Session Aims

• Consider sources of motivation


• Recognise that role clarity is fundamental to the
success of any individual and all teams
• Think about how you align objectives
• Work through your priorities and draft a resource
plan
• Improve your understanding of matrix
management

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What motivates people?

• Mastery
• Autonomy
• Clear purpose

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3 Types of Objective

• Initiate

• Develop

• Maintain

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Aligning
Objectives

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Z Decision Making Model

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Activity – Priorities (Refine)

U Crisis Urgent
r (LI, HU) (HI, HU)
g
e
n
c Trivial Work to be done
y (LI, LU) (HI, LU)

Importance
Page 19
Page
Matrix Management – Definition

Matrix Management
An approach to managing organizations that
leverages the advantages of both product and
functional units by integrating these units into
a designed dual authority system whereby
employees within the matrix report to two or
more people.

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Matrix Management – Why?

Organizations turn to matrix structure because they …

1. Need to be highly responsive to the goals of two dimensions of the


organization simultaneously

2. Face challenges that generate very high information processing and


management requirements

3. Must create economies of scale to deal with strong constraints on


financial or human resources

4. Need to be more responsive to outside demands

Galbraith, J. & Kates, A., Designing Your Organization Galbraith, J., The Multi-Dimensional and Reconfigurable Davis, S. & Lawrence, P., Problems of Matrix Organizations,
(Chapter 4), Jossey-Bass, 2007. Organization, Organizational Dynamics, 2010. Harvard Business Review, May-June 1978.

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Matrix Management – Criteria for Success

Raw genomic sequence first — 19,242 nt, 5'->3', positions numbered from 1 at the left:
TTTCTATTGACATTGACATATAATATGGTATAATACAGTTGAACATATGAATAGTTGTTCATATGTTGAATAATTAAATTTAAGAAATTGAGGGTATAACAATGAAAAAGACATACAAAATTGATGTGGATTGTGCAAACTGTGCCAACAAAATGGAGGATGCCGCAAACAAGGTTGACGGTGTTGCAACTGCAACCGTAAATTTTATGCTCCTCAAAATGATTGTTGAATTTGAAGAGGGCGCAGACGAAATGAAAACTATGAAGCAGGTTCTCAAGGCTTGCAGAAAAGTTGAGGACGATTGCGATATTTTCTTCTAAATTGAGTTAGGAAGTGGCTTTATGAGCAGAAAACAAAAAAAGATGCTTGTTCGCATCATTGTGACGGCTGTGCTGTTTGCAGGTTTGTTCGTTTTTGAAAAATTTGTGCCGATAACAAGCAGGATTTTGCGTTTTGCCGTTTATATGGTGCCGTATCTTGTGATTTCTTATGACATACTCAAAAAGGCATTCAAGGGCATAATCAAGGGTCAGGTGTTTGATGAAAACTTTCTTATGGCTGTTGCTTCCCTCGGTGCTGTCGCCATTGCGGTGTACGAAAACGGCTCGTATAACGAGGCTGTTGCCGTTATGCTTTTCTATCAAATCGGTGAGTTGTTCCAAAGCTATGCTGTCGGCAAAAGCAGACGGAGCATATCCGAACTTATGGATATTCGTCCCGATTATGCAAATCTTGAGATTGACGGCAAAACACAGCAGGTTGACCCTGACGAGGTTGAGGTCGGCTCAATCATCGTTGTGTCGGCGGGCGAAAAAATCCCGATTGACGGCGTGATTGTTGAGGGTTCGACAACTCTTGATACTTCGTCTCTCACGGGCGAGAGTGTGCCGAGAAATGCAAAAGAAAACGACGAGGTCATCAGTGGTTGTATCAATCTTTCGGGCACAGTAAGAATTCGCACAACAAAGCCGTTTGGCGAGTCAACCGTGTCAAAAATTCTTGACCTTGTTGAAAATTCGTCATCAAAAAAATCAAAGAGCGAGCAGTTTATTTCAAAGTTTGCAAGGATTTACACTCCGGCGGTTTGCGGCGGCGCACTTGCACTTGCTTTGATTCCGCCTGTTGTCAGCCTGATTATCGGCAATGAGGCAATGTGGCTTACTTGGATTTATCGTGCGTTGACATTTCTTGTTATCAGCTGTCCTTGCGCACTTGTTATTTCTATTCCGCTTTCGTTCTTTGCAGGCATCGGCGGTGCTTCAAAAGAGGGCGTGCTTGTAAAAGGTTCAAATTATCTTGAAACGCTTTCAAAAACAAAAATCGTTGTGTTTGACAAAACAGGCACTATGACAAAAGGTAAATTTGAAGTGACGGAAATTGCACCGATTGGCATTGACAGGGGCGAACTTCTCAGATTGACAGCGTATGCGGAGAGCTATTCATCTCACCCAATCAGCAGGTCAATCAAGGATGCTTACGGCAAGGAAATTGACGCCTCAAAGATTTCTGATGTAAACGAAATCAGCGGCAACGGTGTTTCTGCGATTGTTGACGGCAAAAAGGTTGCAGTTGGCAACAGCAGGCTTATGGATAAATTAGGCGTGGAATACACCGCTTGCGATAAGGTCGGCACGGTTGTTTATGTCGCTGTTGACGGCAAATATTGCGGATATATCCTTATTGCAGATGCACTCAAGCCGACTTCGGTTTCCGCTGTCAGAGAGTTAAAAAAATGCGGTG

The criteria for success for an effective matrix:

1 2 3
Dual management
Effective teamwork Joint and mutual
and evaluation
and collaboration accountability
processes

Clear roles

4
responsibilities and
decision rights
Ability to balance

5
power and negotiate
open conflict
Common

6
management
processes

Galbraith, J. & Kates, A., Designing Your Organization Galbraith, J., The Multi-Dimensional and Reconfigurable Davis, S. & Lawrence, P., Problems of Matrix Organizations,
(Chapter 4), Jossey-Bass, 2007. Organization, Organizational Dynamics, 2010. Harvard Business Review, May-June 1978.

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Managing People
at Oxfam
Developing Teams
Session aims

• Know the basics of effective teams


• Learn a model for team development
• Understand the qualities of highly functioning
teams.
• Assess your team in terms of the basics,
development and functions
• Share some tools and techniques to enhance
team functioning

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A team is…

A team is a small group of people


who hold each other mutually
accountable to achieve a common
purpose and set of performance
goals through a collaborative
approach and the use of their
collective talents.

Jon Katzenbach and Douglas Smith (1993): The Wisdom of Teams


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Types of teams
• Working Group
• No significant performance need or opportunity that would require it to
become a team. Members interact primarily to share information, best
practices or perspectives and to make decision to help each individual perform
within his/her area of responsibility.
• The pseudo-team
• group for which there could be a significant performance need but it has
not focused on collective performance and is not really trying to achieve a
desired result
• Potential Team
• A group for which there is a significant performance need or opportunity and
that is really trying to improve its performance impact; hasn’t yet established
collective accountability. Requires more clarity about purpose, goals or
work-products and more discipline in creating a common working
approach.
• Real Team
• Small number of people with complementary skills are equally committed to